Â on, what's the value where that variable is split and then

Â what the prediction is going to be out of that particular split.

Â 3:53

You can use this centers information as well to see what

Â the predictions would be, or the center of the class predictions.

Â So what I've done here is, I'm looking at two particular variables.

Â The petal length and the petal width.

Â So I plotted petal width on the X axis and petal length on the Y axis.

Â I then get the class centers.

Â So these are going to be the centers for the predicted values.

Â So I'm going to send in the model fit, and I'm going to give

Â it this prox variable which we asked for in the previous fitting.

Â And when I'm going to tell it we're looking at the training data set.

Â And so that gives us the class centers.

Â Those class centers will then, we can then plot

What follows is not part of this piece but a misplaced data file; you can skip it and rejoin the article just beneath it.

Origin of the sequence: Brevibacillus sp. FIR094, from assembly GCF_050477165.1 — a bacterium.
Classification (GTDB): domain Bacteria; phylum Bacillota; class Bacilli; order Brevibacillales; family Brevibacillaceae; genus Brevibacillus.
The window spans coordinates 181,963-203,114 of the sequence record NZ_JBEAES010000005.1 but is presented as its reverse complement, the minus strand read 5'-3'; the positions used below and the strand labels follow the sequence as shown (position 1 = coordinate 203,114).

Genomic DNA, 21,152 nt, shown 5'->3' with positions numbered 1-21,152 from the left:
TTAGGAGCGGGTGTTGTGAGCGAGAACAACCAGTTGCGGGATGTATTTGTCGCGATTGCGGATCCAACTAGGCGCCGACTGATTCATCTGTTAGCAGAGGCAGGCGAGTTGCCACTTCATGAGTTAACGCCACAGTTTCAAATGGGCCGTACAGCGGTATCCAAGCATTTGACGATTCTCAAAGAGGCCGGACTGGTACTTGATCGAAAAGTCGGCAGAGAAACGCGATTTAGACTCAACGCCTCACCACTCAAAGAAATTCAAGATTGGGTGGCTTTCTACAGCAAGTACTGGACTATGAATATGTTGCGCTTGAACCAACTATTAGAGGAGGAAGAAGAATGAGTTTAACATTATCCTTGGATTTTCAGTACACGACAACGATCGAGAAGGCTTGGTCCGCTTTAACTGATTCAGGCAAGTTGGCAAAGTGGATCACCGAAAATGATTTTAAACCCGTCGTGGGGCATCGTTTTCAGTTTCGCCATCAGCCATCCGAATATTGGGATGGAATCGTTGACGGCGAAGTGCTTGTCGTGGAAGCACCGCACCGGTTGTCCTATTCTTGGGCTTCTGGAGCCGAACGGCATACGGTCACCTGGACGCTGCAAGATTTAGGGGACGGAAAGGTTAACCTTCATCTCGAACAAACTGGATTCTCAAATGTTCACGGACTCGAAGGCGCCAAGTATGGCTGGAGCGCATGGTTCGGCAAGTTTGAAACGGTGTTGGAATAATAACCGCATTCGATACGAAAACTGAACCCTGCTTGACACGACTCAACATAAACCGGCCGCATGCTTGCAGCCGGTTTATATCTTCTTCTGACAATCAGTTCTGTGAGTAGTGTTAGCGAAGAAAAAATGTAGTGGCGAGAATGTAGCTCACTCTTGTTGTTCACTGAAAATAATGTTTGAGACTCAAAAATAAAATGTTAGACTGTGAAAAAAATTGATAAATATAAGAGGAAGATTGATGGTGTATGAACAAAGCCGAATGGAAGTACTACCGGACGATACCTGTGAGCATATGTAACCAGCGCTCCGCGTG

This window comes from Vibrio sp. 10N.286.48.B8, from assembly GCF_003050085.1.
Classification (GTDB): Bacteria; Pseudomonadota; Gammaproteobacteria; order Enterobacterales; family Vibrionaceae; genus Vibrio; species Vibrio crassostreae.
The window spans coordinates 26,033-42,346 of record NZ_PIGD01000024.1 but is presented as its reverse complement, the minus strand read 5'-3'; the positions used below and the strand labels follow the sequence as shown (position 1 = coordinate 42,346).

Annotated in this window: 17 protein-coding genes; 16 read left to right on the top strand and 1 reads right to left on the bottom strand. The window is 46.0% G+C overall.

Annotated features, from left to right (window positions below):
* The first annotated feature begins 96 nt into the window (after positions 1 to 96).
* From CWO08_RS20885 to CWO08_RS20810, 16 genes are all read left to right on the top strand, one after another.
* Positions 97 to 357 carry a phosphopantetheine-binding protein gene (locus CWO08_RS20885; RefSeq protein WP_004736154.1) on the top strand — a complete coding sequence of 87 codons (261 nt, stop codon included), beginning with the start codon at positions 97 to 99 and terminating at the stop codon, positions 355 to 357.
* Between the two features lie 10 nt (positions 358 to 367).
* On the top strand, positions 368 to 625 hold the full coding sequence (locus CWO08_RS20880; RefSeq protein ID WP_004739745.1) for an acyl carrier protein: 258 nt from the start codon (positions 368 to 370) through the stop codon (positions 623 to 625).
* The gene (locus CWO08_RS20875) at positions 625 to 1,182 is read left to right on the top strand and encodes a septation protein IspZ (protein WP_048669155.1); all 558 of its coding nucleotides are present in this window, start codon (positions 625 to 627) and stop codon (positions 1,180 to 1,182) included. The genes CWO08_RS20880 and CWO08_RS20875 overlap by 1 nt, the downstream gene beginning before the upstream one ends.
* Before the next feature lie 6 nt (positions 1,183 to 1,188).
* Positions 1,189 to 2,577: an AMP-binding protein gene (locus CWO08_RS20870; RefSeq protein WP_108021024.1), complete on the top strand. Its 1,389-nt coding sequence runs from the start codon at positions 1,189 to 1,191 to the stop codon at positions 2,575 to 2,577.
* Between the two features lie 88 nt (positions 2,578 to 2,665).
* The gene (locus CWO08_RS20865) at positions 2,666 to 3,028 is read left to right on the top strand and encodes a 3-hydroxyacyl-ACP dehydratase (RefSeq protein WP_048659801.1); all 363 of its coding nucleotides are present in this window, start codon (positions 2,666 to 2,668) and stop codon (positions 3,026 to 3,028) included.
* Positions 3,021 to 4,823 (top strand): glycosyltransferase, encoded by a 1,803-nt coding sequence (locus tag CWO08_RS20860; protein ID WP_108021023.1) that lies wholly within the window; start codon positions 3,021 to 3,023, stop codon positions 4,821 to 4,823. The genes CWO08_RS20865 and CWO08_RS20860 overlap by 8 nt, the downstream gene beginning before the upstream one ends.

Â those to see where they fall in the data.

Â So now, I've created the centers data set, as well as the species data set.

Â And what I'm going to do is plot petal width versus petal length.

Â And I'm going to color it by species in the training data.

Â That's what I did with this qplot command.

Â Then I'm going to add points on top of that.

Â That are the petal width and petal length, corresponding to the color being the

Â species, and now I am using it from the irsP which is the centers of the data set.

Â So what you can see is each dot here represents an observation.

Â And the x's show the color center, or

Â the observation centers for each of the different predictions.

Â So you can see that we predict the, each species has a prediction for these two

Â variables that's right in the center of the

Â cloud of points corresponding to that particular species.